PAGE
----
In the presentation of every act of praise to the divine Majesty, we offer either an acceptable or an unacceptable oblation. If the offering be agreeable to the mind of God, he accepteth it; but if it be not agreeable to his will, it is rejected. Now we know that holy scripture is agreeable to his will, because it emanated from himself; but where shall we find satisfactory evidence, that metrified scrip

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tures are agreeable to his will? From whence did they emanate ? —Whether, or how far, the condescension of the Father of Mercies may wink at the unwarranted liberties which have been taken with his holy word, I presume not to determine; for such is his unbounded clemency towards the erring children of men, that he winked even at the times of the ignorance of idolatry itself.* But if there be any doubts, and certainly there are many cogent reasons for doubting both the propriety and the lawfulness of using metrified scriptures in the sanctuary; why should we continue to offer up to the divine Majesty an oblation, which lies under even the suspicion of having a blea mish, when the Holy Spirit hath provided so many lambs without blemish (scripture forms) for the express purpose of being presented to him with “ the calves of our lips," on his altar of praise? In the oblation of any act of will-worship, piety of intention may yield an extenuation of the guilt, but can never avail to effect a justification of the error,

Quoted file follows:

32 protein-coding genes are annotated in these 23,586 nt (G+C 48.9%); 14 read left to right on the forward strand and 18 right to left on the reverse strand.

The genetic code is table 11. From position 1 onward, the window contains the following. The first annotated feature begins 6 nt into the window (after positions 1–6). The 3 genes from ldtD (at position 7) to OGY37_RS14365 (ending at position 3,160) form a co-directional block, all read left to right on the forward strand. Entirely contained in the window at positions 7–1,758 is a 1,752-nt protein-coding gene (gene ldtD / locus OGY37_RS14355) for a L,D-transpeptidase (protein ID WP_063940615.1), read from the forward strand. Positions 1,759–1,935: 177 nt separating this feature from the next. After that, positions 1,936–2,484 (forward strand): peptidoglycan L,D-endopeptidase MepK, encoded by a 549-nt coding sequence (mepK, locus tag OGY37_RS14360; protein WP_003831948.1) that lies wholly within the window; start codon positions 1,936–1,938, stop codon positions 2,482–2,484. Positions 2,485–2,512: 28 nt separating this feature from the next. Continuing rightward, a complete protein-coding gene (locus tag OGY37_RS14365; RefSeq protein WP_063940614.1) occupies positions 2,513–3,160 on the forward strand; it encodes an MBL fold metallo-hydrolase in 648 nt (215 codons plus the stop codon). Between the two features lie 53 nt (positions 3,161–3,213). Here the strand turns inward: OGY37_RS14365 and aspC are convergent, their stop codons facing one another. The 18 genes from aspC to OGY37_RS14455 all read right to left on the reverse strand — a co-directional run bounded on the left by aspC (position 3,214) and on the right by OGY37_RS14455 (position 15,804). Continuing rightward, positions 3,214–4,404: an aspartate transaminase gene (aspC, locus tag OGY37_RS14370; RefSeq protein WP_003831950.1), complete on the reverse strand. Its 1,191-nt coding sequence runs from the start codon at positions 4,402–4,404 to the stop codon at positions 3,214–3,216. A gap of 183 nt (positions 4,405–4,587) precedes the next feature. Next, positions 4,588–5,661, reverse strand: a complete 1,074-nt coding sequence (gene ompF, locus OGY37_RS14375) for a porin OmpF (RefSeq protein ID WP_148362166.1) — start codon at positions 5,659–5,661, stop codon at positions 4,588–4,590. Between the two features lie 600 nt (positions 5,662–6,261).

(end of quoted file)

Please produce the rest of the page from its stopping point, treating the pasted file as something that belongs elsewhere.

I feel no hesitancy in asserting that the obloquy which hath been heaped upon the primitive way of “ setting forth God's most wor. thy praise,” and the rejection of it by many of the reformed churches, in order to make